Why I use HCSB for preaching and devotion
Before I answer that, there are still other basic questions we should answer. For example…
Why are there so many translations anyway??
The Scriptures were written in Greek, Hebrew, and Aramaic. Scholars must interpret these manuscripts accurately and effectively for us to read. Accordingly, there are different methodologies that translators adopt. The most popular are the formal equivalence (word-for-word) and the dynamic equivalence (thought-for-thought). The formal equivalence is what many call a more “literal” translation of the text, because it translates words, grammar, syntax, idioms, regionalisms, and slang, as is, and without alteration (e.g., NASB, ESV). This is great for Bible study, because it allows you to have the most control over the process of interpretation. A dynamic equivalence aims more at translating the meaning of the text (e.g., NIV, NLT). These are useful when word meanings and phrases are lost in translation because the syntax, grammar, and style are too stilted in the original language, and are great to use when you want to read for devotional purposes. That being said…
There are many good English translations!
Because of the complexity of the English language, there is no “perfect” Bible translation. You don’t have to get the same translation I or anyone else is using. But you can and should know what you have and why you have it. It may even be helpful to have more than one translation on hand for studying–perhaps a formal equivalence and a dynamic equivalence. I often use 3-4 translations when studying for a sermon (Greek NT, HCSB, NASB, NLT). Doing this opens up the depths of Scripture for me, and aids me in both study and personal enrichment. While preaching, I usually read from a Bible translation called the HCSB.
What is the HCSB?
The HCSB stands for Holman Christian Standard Bible, and is a modern English translation (2004), assembled by an “international, interdenominational team of 90 scholars, all of whom were committed to biblical inerrancy,” and whose purpose was to create a translation that would “convey a sense of the original text with as much clarity as possible.” The textual base for the New Testament [NT] is the Nestle-Aland Novum Testamentum Graece, 27th edition, and the United Bible Societies’ Greek New Testament, 4th corrected edition. The text for the Old Testament [OT] is the Biblia Hebraica Stuttgartensia, 5th edition. (Bible Gateway article)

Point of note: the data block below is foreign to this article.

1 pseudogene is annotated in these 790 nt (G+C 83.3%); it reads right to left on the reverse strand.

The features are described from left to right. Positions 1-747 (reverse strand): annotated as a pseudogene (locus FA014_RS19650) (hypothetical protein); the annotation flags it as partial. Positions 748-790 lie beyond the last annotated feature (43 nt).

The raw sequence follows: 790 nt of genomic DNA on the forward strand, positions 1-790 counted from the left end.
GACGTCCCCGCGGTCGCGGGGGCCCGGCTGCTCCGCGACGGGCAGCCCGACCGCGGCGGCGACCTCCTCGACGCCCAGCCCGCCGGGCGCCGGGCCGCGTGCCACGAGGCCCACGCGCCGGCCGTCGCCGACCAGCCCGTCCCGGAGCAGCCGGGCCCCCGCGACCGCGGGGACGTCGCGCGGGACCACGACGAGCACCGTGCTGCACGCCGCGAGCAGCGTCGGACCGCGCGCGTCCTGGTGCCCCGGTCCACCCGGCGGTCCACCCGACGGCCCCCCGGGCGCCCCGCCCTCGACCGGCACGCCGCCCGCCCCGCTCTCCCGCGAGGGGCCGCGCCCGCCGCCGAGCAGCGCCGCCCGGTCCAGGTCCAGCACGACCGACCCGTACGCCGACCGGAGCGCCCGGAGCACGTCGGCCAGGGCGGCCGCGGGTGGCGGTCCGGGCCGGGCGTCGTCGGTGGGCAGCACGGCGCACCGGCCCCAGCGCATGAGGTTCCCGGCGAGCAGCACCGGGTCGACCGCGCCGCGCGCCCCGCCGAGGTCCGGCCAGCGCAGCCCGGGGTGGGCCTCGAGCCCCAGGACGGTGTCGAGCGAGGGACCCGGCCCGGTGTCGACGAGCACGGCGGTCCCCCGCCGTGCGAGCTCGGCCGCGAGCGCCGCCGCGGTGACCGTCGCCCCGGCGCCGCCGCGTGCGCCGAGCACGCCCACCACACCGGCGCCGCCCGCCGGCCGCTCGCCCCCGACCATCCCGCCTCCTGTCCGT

Why I like using the HCSB?
- It is a newer translation of the original languages, not a revision of previous translations. This means it can consider the wealth of textual manuscripts now available to us, such as the Dead Sea Scrolls.
- It combines both formal and dynamic equivalence methods of translation. HCSB’s default method of translation is formal equivalence. But in some instances, formal translation sounds unnatural or contrived. For example, in Amos 4:6, God says, “I gave you cleanness of teeth” (ESV). This sounds like God is punishing people by brushing their teeth! But it is actually an Hebrew idiom describing the conditions of a famine. Now, I am all for doing the hard work of closing cultural gaps in interpretation, but it is also helpful when a translation takes steps to remove such unnecessary colloquialisms without reverting to a paraphrase. HCSB seems to strike this balance, by employing a dynamic equivalence method only when the original rendering feels too awkward. And where a dynamic equivalence is required, HCSB does so sparingly, even including extensive footnotes to show the literal translation. In the earlier case, the HCSB renders that verse in Amos, “I gave you absolutely nothing to eat.” And down in the bottom margin, it gives the literal translation, “Lit you cleanness of teeth.” So HCSB marries both fine methods of translation, and calls it “optimal equivalence.”
- The English syntax flows naturally and beautifully. Some will miss the “poetic” flow of older translations, and I don’t blame them; those “wooden” English sentences are attempting to capture a particular emphasis that the author had in mind (To its credit, this is my favorite thing about the NASB). But it is sometimes refreshing to read a literal translation with modern English word placement.
- This is a bonus: the technology behind the HCSB is overwhelming. Their mobile app is wonderful (and a bargain at $10). Not only does it offer a pleasant user experience and interface, but the programmers somehow managed to include a grip of study features into their little app, too! I’m talking about Greek/Hebrew word studies (just click on an English word for a Strong’s definition). If HCSB ever includes the full text, not just lexical values (e.g., BlueLetterBible.com), this app will be unparalleled. Oh, and check out their desktop version. It looks like candy. Just, wow.
The point is not to read what I’m reading, but to know why you’re reading what you’re reading, and to do so with good reason.
This is the Word of the living God we’re talking about! We want to make sure we get what He actually said. You can start by checking out different versions (including the HCSB), and find at least one translation that is…
- faithful to the method of interpretation it claims to bring to the text
- brings your heart to life
- shows you Jesus!
What version do you use, and why?
If you want to study the topic of Bible Translations and their differences on a deeper level, I recommend Which Bible Translation Should I Use, by Kostenberger, Croteau, and Stowell.